Bright Orange for the Shroud

Bright Orange for the Shroud (1965) is a sixth novel in the Travis McGee series by John D. MacDonald. The plot follows McGee as he attempts to salvage the money of friend Arthur Wilkinson after the man is defrauded in a semi-legal confidence scheme involving a land deal.

Bright Orange for the Shroud
Bright Orange for the Shroud
First edition cover
AuthorJohn D. MacDonald
CountryUnited States
LanguageEnglish
SeriesTravis McGee
GenreMystery
PublisherFawcett Publications
Publication date
1965
Media typePrint (paperback)
Pages190
Preceded byA Deadly Shade of Gold 
Followed byDarker than Amber 

Plot

While enjoying another installment of his "retirement," Travis McGee is visited by Arthur Wilkinson, who had briefly been part of McGee's circle before leaving to get married. Wilkinson is in terrible physical condition, and collapses as he reaches McGee's boat. With the help of Chookie, who dated Wilkinson for a time, McGee learns that Wilkinson has been bankrupted by a land development scheme in which the partners kept demanding greater and greater shares until Wilkinson's bank account was empty and he was heavily in debt to his friends. He also endured a savage beating from the gang's muscle, a rustic psychopath named Boone Waxwell, and was twice jailed and disgraced on fraudulent charges arranged by the gang.

After spending several weeks nursing Arthur back to health, McGee scouts out the lower-level conspirators and forms a guarded friendship with Vivian Crane, whose husband's law practice has been ruined by rumors of his participation in the scam. McGee also pays a visit to Waxwell at his backwoods home, and barely manages to get away whole after besting Waxwell in a vicious brawl.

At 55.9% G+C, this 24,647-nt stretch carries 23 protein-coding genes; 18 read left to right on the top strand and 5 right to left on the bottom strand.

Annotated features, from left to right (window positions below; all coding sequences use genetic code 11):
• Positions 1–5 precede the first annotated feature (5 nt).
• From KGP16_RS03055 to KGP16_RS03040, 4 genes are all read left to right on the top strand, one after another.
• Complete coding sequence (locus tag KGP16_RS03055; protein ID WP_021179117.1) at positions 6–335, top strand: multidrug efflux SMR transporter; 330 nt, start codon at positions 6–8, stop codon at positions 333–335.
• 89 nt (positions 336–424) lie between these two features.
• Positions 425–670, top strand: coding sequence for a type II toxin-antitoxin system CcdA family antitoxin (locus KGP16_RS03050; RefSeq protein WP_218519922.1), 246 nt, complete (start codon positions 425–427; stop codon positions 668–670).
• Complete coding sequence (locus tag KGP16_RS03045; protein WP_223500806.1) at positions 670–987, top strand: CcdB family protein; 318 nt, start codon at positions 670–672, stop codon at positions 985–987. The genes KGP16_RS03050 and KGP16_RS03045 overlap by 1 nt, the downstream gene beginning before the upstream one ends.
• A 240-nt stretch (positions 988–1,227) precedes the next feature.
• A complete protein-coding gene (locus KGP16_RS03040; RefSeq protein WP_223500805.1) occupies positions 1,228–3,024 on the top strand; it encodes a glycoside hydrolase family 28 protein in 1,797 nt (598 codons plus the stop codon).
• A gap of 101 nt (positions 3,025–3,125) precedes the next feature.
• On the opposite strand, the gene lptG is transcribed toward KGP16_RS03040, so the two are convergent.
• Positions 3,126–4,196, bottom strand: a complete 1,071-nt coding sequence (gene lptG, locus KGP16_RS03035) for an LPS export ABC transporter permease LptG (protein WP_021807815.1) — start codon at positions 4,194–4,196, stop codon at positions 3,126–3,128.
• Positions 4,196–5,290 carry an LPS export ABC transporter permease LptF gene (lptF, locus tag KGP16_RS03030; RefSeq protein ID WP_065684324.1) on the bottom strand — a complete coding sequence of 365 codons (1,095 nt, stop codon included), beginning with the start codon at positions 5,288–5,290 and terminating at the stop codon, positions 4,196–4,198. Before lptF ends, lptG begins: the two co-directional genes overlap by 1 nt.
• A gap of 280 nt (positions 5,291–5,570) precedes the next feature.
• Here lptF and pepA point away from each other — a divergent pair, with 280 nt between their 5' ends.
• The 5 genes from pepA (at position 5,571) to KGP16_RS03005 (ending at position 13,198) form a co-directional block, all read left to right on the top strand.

McGee determines that the only money remaining from Wilkinson's inheritance is the remainder of Waxwell's share, which is buried in jars around Waxwell's house. Before he can execute the plan, however, Waxwell gets the drop on him outside Vivian Crane's house and leaves him in the back of his car. McGee manages to crawl to a hiding place, where he overhears Waxwell raping Vivian. Waxwell flees the scene when he discovers McGee is missing. McGee goes into the house and finds Vivian has committed suicide with a pistol after killing her husband, who lay in a drunken stupor during her rape. McGee alters the crime scene to create the impression that Waxwell killed both Vivian and her husband, then phones in an anonymous report to the police.

Waxwell, now the target of a statewide manhunt, flees into the swamps. McGee recovers a substantial amount of money from Waxwell's hiding places. Arthur and Chookie have become lovers, and McGee decides to give them the full amount as a wedding present. Waxwell, by chance, boards the houseboat and holds them at bay with a gun. After a long, tense period in which it becomes clear Waxwell plans to kill them all after getting clear of the dragnet, the three manage to get the gun away from Waxwell, who accidentally impales himself on a cypress stump while jumping clear of the houseboat. The three leave his body to be discovered by searchers.